1. Frankenworms– Bring gummy worms to “life” using baking soda and vinegar.

2. Alien Monster Eggs– Make creepy, squishy monster eggs.

3. Oozing Monster Heads– Combine science and art to create Halloween fun.

4. Bag of Blood– Amaze your friends with this magical science trick.

5. Vampire Rock Candy

Vampire Rock Candy (kitchenpantryscientist.com)

6. Cornstarch Goo

7. Jell-O Eyeballs

Jell-O Eyeballs
kitchenpantryscientist.com

8. Vegetable Vampires

Vegetable Vampires kitchenpantryscientist.com

9. Magic Potion– Make a color-changing, foaming potion using red cabbage and water.

10. Halloween Soda Explosion– The classic Diet Coke and Mentos explosion is perfect for Halloween.

11. Foaming Alien Blood– Bring the X-Files to your kitchen with this creepy green fake blood

12. Mad Scientist’s Green Slime– Because everyone loves slime

13. Homemade Fake Blood– It’s simple to make non-toxic fake blood in your kitchen.

edible fake blood

14. Fizzy Balloon Ghosts– Draw scary faces on balloons and inflate them using baking soda and vinegar.

Summer Science- Botany for Kids (pressing plants and making a plant collection)

 - by KitchenPantryScientist

With summertime here, kids will be spending more time in parks, backyards and at cabins. Pressing plants to make a botanical collection and nature journaling get them outdoors to interact with the environment and discover the science all around them. Here’s a short video demonstrating how to press plants using cardboard, newspaper, watercolor (absorbent) paper and a heavy book.

(Project from The Kitchen Pantry Scientist, Biology for Kids Quarto Books, 2021)

Soapy Science: Giant Bubbles

 - by KitchenPantryScientist

From surface tension to evaporation, science come into play every time you blow a bubble. Here’s some bubble science, along with a recipe for making giant bubbles from my book Outdoor Science Lab for Kids!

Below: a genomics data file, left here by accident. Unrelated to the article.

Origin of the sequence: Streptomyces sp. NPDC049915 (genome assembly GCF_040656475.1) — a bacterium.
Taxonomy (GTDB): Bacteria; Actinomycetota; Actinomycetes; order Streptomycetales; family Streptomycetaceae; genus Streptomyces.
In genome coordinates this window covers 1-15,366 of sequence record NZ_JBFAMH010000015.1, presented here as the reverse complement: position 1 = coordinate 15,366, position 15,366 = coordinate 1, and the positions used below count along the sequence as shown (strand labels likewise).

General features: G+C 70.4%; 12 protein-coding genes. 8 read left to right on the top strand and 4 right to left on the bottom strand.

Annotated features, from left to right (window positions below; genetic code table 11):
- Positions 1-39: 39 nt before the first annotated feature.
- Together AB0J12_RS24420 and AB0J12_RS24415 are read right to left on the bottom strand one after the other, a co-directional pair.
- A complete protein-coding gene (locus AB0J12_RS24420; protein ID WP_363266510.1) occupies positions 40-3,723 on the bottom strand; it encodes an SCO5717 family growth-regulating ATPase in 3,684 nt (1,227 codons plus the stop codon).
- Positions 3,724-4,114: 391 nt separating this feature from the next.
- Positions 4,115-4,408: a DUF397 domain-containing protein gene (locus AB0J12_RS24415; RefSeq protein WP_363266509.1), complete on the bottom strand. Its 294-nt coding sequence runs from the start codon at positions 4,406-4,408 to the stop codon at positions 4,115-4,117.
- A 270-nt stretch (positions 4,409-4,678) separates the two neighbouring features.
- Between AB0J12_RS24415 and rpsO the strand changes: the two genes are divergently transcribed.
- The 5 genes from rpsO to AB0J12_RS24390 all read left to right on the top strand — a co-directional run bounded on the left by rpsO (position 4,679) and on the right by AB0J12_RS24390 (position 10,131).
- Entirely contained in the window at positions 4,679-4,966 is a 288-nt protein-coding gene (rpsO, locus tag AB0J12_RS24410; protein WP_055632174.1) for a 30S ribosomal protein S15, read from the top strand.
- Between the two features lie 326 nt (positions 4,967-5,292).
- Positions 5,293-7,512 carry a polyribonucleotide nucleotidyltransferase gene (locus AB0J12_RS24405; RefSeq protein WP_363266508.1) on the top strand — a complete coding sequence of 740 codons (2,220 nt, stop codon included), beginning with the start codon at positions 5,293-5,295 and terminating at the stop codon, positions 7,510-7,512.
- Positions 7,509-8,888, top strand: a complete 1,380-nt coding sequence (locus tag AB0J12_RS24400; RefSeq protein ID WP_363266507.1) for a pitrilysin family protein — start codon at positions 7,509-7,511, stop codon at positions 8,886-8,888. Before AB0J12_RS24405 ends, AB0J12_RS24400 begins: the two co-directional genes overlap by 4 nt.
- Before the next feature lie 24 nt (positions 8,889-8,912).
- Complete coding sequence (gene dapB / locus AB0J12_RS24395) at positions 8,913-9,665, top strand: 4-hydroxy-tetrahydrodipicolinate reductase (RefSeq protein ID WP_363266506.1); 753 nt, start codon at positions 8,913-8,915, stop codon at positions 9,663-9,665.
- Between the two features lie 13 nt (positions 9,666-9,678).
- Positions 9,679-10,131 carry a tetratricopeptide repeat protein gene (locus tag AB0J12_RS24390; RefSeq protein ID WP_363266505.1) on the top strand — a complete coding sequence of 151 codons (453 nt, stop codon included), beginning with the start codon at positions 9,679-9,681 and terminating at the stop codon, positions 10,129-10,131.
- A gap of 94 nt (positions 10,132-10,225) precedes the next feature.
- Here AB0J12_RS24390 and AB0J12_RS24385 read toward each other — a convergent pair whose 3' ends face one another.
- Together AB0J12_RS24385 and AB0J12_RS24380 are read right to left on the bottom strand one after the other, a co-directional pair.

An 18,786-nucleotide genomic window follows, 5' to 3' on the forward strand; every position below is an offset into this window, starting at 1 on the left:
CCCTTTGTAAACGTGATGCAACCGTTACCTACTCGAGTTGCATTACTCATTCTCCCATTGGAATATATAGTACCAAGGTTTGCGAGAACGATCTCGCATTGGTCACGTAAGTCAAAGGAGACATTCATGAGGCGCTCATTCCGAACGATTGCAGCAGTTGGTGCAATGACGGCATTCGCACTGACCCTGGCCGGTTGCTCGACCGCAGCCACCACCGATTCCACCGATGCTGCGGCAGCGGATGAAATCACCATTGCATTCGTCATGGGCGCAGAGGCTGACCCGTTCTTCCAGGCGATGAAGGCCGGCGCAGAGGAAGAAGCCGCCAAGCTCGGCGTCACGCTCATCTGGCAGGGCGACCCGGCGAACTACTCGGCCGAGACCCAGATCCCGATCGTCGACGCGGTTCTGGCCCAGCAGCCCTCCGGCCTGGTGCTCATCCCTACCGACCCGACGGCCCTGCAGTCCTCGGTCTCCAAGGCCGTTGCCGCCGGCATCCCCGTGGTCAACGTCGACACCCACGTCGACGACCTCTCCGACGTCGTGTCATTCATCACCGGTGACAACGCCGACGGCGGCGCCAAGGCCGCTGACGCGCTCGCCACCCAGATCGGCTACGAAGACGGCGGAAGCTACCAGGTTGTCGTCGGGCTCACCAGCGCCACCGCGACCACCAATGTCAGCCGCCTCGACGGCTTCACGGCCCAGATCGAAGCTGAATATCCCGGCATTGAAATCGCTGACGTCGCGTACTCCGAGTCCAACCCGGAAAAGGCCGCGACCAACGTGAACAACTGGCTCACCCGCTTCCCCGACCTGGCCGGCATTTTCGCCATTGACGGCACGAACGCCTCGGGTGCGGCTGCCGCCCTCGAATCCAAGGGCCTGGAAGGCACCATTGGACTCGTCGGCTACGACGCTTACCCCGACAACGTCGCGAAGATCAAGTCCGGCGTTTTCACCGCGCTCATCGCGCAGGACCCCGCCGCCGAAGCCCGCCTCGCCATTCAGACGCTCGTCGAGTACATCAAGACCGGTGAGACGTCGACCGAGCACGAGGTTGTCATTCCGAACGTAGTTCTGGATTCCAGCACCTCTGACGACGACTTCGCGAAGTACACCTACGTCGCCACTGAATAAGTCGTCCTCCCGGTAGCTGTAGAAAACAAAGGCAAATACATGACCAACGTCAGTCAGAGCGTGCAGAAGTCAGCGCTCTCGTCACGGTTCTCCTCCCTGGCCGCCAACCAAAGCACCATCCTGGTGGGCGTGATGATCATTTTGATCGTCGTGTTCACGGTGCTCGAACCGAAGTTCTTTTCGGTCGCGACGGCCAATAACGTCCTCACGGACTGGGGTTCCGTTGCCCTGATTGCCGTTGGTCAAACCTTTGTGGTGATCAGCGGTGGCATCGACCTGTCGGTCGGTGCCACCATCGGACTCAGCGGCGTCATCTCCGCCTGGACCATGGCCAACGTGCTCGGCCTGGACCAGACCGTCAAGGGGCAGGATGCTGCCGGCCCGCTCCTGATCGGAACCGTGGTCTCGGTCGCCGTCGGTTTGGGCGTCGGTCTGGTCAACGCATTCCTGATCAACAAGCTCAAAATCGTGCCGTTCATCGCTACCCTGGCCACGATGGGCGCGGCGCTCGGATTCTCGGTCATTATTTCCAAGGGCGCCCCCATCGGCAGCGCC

IMG_4669

Water molecules like to stick to each other , and scientists call this sticky, elastic tendency  “surface tension.” Soap molecules, have a hydrophobic (water-hating) end and (hydrophilic) a water-loving end and can lower the surface tension of water. When you blow a bubble, you create a thin film of water molecules sandwiched between two layers of soap  molecules, with their water-loving ends pointing toward the water, and their water-hating ends pointing out into the air.

As you might guess, the air pressure inside the elastic soapy sandwich layers of a bubble is slightly higher than the air pressure outside the bubble. Bubbles strive to be round, since the forces of surface tension rearrange their molecular structure to make them have the least amount of surface area possible, and of all three dimensional shapes, a sphere has the lowest surface area. Other forces, like your moving breath or a breeze can affect the shape of bubbles as well.